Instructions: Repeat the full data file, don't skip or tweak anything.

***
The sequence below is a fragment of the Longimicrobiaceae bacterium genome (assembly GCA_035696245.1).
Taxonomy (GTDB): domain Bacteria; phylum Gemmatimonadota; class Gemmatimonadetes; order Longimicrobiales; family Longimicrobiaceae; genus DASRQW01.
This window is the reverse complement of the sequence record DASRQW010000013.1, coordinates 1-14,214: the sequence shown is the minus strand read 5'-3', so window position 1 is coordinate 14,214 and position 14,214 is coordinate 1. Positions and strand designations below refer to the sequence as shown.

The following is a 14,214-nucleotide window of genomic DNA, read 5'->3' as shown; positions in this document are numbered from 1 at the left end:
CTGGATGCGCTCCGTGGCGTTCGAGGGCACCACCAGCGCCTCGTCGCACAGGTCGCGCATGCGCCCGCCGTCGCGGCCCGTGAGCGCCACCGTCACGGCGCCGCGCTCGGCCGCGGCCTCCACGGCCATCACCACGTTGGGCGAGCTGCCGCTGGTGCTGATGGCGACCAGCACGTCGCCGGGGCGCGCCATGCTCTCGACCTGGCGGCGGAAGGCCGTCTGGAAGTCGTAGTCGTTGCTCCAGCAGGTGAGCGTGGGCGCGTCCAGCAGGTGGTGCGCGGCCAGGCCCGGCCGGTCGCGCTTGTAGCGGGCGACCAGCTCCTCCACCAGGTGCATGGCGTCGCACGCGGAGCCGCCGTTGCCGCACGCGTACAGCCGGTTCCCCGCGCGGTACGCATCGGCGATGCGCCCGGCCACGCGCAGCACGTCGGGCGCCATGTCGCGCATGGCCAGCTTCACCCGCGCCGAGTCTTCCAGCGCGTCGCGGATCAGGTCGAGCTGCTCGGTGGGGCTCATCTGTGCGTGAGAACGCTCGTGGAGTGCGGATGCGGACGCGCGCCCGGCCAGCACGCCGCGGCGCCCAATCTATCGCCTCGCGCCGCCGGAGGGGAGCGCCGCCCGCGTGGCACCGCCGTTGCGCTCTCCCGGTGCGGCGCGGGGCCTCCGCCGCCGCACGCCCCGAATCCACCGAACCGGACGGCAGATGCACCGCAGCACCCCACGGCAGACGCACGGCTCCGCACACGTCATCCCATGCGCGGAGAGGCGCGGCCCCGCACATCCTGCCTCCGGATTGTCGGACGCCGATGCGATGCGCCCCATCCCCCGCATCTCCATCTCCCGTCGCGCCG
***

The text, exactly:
The sequence below is a fragment of the Longimicrobiaceae bacterium genome (assembly GCA_035696245.1).
Taxonomy (GTDB): domain Bacteria; phylum Gemmatimonadota; class Gemmatimonadetes; order Longimicrobiales; family Longimicrobiaceae; genus DASRQW01.
This window is the reverse complement of the sequence record DASRQW010000013.1, coordinates 1-14,214: the sequence shown is the minus strand read 5'-3', so window position 1 is coordinate 14,214 and position 14,214 is coordinate 1. Positions and strand designations below refer to the sequence as shown.

The following is a 14,214-nucleotide window of genomic DNA, read 5'->3' as shown; positions in this document are numbered from 1 at the left end:
CTGGATGCGCTCCGTGGCGTTCGAGGGCACCACCAGCGCCTCGTCGCACAGGTCGCGCATGCGCCCGCCGTCGCGGCCCGTGAGCGCCACCGTCACGGCGCCGCGCTCGGCCGCGGCCTCCACGGCCATCACCACGTTGGGCGAGCTGCCGCTGGTGCTGATGGCGACCAGCACGTCGCCGGGGCGCGCCATGCTCTCGACCTGGCGGCGGAAGGCCGTCTGGAAGTCGTAGTCGTTGCTCCAGCAGGTGAGCGTGGGCGCGTCCAGCAGGTGGTGCGCGGCCAGGCCCGGCCGGTCGCGCTTGTAGCGGGCGACCAGCTCCTCCACCAGGTGCATGGCGTCGCACGCGGAGCCGCCGTTGCCGCACGCGTACAGCCGGTTCCCCGCGCGGTACGCATCGGCGATGCGCCCGGCCACGCGCAGCACGTCGGGCGCCATGTCGCGCATGGCCAGCTTCACCCGCGCCGAGTCTTCCAGCGCGTCGCGGATCAGGTCGAGCTGCTCGGTGGGGCTCATCTGTGCGTGAGAACGCTCGTGGAGTGCGGATGCGGACGCGCGCCCGGCCAGCACGCCGCGGCGCCCAATCTATCGCCTCGCGCCGCCGGAGGGGAGCGCCGCCCGCGTGGCACCGCCGTTGCGCTCTCCCGGTGCGGCGCGGGGCCTCCGCCGCCGCACGCCCCGAATCCACCGAACCGGACGGCAGATGCACCGCAGCACCCCACGGCAGACGCACGGCTCCGCACACGTCATCCCATGCGCGGAGAGGCGCGGCCCCGCACATCCTGCCTCCGGATTGTCGGACGCCGATGCGATGCGCCCCATCCCCCGCATCTCCATCTCCCGTCGCGCCG